Jonathan Jin

Table of Contents


I am a NYC-based software engineer. I’m currently at Twitter as a membor of the Cortex team, working on machine learning platform and infrastructure. Previously, I was a member of Observability Applications at Uber, where I worked on forecasting and anomaly detection for time series metrics.

My resume can be found here.

Professional Interests

I’m interested in research engineering and machine learning infrastructure engineering positions.

More broadly, I’m especially interested in opportunities that operate at the intersection of research and engineering. To that end, the roles that most excite me provide opportunities to explore my interests in AI/ML; how they might be implemented or productized both scalably and performantly; and bring those research and modelling findings into production.

If you and your team are working on projects that I’d make a good addition for, let’s talk.

Research Interests

My research interests lie in the fields of machine learning, knowledge representation, and decision theory.

Specifically, I am drawn to the following questions:

  • What is knowledge? What does it mean to know something? Can a machine that achieves near-human performance at some task be said to truly know and understand that task beyond a behavioristic interpretation thereof?
  • How do we model and represent that knowledge to achieve precision, recall, and performance on par with – possibly even beyond – humans?
  • Traditional machines reason with “explicit” logic – conditionals, pattern-matching, etc. How can we, as engineers, design and implement systems that can reason about ambiguity and uncertainty?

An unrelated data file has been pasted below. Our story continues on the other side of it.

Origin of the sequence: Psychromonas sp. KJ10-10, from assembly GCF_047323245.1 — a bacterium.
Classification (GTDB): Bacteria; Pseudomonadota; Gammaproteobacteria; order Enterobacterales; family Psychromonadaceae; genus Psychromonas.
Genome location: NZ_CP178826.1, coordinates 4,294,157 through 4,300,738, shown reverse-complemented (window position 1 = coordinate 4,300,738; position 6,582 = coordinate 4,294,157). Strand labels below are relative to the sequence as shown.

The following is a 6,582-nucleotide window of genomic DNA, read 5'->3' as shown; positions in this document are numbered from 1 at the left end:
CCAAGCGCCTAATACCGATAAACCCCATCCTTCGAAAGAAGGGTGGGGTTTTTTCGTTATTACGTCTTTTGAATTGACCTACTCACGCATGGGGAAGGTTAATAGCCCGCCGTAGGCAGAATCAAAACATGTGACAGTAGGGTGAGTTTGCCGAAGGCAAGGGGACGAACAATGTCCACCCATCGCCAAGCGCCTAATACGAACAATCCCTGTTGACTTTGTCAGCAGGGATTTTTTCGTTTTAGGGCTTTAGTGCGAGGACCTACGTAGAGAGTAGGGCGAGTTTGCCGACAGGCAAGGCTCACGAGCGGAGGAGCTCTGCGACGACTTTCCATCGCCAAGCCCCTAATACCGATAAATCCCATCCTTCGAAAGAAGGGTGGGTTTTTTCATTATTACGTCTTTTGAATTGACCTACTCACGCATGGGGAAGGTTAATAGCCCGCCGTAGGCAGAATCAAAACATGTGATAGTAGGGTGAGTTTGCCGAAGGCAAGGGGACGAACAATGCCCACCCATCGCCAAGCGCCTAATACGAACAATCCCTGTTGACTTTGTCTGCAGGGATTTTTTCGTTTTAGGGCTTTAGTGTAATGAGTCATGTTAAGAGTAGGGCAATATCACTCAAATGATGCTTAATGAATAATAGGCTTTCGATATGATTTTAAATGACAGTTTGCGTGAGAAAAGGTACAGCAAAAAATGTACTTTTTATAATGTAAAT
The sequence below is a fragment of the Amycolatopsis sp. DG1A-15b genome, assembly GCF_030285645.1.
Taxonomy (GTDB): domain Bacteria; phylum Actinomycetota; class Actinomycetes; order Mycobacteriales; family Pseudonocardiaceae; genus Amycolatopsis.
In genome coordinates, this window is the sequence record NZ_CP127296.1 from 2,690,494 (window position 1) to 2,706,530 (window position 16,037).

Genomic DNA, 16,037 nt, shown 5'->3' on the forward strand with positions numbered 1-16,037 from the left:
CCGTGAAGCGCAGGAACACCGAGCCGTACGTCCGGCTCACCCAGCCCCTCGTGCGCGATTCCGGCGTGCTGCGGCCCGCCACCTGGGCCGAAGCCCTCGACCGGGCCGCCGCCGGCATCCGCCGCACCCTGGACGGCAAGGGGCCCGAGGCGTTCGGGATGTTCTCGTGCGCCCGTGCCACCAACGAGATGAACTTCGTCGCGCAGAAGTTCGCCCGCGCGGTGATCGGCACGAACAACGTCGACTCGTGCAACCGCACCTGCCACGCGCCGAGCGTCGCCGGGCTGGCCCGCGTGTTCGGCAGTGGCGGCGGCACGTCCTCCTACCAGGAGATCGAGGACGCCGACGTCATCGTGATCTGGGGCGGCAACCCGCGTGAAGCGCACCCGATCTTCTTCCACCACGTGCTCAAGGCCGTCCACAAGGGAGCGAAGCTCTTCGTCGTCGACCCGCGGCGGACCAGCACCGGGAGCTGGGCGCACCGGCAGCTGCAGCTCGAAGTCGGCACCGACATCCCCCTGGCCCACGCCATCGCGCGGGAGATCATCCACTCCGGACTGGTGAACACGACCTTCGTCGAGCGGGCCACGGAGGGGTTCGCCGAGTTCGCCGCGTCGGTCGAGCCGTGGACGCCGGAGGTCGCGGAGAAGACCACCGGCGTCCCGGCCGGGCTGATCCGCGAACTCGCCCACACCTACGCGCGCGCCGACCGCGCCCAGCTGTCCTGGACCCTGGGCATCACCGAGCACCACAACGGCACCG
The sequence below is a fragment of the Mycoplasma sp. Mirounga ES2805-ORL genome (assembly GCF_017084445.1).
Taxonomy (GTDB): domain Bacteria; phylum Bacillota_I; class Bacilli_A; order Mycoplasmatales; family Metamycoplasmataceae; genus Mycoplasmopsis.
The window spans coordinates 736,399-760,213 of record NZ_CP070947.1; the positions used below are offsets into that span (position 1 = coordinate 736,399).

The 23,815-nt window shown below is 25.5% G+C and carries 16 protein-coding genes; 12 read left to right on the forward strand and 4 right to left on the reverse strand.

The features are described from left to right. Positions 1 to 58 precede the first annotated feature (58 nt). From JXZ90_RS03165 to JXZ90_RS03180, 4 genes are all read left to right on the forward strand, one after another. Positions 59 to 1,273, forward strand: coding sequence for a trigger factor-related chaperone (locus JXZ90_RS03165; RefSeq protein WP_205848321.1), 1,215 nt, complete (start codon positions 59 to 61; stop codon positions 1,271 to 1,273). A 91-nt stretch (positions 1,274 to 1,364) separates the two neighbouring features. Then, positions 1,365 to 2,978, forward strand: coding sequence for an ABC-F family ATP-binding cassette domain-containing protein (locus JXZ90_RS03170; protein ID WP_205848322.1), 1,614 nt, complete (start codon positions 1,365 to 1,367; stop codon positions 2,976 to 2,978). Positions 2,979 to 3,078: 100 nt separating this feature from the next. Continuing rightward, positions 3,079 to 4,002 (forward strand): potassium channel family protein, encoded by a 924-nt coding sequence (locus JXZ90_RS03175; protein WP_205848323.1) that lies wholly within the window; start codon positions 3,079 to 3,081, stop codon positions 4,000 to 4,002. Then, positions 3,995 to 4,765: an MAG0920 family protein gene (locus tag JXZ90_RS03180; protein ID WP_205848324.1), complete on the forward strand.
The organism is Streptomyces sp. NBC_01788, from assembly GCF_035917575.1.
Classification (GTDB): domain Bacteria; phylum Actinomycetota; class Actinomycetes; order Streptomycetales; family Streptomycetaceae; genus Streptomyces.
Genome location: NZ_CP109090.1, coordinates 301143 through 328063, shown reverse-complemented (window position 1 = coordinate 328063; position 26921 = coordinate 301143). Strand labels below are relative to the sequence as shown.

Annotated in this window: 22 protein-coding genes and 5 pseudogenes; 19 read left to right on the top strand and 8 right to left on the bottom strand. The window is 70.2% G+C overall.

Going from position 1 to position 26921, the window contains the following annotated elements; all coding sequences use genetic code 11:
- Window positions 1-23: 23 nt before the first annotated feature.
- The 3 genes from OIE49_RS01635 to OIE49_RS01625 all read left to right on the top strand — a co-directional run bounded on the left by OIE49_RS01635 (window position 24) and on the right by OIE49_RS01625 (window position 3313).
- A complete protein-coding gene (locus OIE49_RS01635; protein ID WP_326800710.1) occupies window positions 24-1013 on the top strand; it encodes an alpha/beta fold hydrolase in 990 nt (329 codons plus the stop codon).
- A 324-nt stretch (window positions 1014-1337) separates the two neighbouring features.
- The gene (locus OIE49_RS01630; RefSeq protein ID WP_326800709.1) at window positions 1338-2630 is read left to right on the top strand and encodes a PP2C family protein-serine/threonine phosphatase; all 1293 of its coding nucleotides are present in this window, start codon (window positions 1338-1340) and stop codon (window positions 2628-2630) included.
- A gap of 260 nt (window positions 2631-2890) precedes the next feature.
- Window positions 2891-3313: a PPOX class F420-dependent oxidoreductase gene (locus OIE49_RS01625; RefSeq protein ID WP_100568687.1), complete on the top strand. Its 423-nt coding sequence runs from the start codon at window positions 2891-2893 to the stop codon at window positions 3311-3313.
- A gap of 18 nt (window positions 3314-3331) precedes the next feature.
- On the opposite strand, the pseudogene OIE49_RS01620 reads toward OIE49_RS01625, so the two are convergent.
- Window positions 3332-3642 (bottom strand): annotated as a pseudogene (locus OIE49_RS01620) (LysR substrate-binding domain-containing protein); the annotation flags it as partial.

Engineering a Job-based Forecasting Workflow for Observability Anomaly Detection

Read the article on the Uber Engineering Blog here.

My major project of early 2018 revolved around overhauling Observability Anomaly Detection’s forecasting workflow to allow for performant forecast backfilling. In this article, I discuss the product-centric motivations for doing so, outline the primary performance bottlenecks, and discuss the design that the team decided to base our solution – and all subsequent optimizations – around.


Implementing Model-Agnosticism in Uber’s Real-Time Anomaly Detection Platform

Read on the Uber Engineering Blog here.

One of my first sizeable projects at Uber Observability was implementing support for multiple forecasting models in our anomaly detection pipeline. The pre-existing architecture was built around a single-model assumption that stored forecasting results in a single, top-level mapping; this data model made it cumbersome to add in support for new forecasting models later down the line, as our team attempted to do shortly after I joined.


In this article, I give a brief overview of anomaly detection within Uber’s Observability stack; detail the thought process that went into my design for a “model-agnostic” data model to extend the pre-existing one; as well as the resulting rollout strategy.



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